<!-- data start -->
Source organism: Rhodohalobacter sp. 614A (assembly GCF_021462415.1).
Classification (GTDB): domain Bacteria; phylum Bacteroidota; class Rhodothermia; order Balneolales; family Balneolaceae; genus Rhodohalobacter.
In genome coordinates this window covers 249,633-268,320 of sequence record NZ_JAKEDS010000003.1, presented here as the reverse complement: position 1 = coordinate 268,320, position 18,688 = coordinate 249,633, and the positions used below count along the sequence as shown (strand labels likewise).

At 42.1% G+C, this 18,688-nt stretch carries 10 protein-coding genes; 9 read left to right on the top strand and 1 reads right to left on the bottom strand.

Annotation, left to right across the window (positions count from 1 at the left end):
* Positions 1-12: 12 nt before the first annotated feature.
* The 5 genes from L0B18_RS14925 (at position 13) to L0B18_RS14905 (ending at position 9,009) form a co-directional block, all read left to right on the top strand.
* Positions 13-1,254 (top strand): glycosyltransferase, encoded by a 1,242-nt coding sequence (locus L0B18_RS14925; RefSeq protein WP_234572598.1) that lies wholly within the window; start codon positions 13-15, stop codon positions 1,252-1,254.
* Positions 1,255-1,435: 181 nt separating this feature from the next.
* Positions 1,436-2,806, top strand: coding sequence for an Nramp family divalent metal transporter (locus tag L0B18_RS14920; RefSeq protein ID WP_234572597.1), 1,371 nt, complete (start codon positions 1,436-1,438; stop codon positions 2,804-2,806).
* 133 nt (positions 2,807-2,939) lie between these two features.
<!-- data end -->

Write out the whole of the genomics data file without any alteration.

Source organism: Rhodohalobacter sp. 614A (assembly GCF_021462415.1).
Classification (GTDB): domain Bacteria; phylum Bacteroidota; class Rhodothermia; order Balneolales; family Balneolaceae; genus Rhodohalobacter.
In genome coordinates this window covers 249,633-268,320 of sequence record NZ_JAKEDS010000003.1, presented here as the reverse complement: position 1 = coordinate 268,320, position 18,688 = coordinate 249,633, and the positions used below count along the sequence as shown (strand labels likewise).

At 42.1% G+C, this 18,688-nt stretch carries 10 protein-coding genes; 9 read left to right on the top strand and 1 reads right to left on the bottom strand.

Annotation, left to right across the window (positions count from 1 at the left end):
* Positions 1-12: 12 nt before the first annotated feature.
* The 5 genes from L0B18_RS14925 (at position 13) to L0B18_RS14905 (ending at position 9,009) form a co-directional block, all read left to right on the top strand.
* Positions 13-1,254 (top strand): glycosyltransferase, encoded by a 1,242-nt coding sequence (locus L0B18_RS14925; RefSeq protein WP_234572598.1) that lies wholly within the window; start codon positions 13-15, stop codon positions 1,252-1,254.
* Positions 1,255-1,435: 181 nt separating this feature from the next.
* Positions 1,436-2,806, top strand: coding sequence for an Nramp family divalent metal transporter (locus tag L0B18_RS14920; RefSeq protein ID WP_234572597.1), 1,371 nt, complete (start codon positions 1,436-1,438; stop codon positions 2,804-2,806).
* 133 nt (positions 2,807-2,939) lie between these two features.